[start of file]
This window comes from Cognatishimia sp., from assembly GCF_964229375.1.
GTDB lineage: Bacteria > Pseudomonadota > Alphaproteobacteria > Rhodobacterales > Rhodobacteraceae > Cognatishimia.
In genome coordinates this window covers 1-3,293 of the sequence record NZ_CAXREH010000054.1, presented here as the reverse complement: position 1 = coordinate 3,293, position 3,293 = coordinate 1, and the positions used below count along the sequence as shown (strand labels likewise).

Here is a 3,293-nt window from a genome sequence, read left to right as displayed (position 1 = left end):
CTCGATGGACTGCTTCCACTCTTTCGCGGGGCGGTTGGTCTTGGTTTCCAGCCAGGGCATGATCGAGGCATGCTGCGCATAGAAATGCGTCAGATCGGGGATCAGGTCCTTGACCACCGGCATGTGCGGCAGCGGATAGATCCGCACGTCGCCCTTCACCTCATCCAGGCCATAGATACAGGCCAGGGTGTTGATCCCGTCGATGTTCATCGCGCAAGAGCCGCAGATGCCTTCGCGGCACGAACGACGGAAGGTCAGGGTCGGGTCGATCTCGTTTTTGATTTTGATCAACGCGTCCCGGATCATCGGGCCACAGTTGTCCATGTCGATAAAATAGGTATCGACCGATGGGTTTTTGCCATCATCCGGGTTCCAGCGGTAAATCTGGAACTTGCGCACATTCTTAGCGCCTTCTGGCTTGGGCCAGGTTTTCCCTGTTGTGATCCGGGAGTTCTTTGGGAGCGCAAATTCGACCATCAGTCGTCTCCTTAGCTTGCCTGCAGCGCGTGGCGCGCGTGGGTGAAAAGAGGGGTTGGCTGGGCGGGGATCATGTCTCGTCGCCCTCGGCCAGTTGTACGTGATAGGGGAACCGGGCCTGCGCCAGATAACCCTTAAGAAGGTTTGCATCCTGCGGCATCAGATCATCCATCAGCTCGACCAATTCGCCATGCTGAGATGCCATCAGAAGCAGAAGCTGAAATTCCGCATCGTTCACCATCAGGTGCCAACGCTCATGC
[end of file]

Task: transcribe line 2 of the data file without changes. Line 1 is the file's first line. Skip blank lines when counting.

GTDB lineage: Bacteria > Pseudomonadota > Alphaproteobacteria > Rhodobacterales > Rhodobacteraceae > Cognatishimia.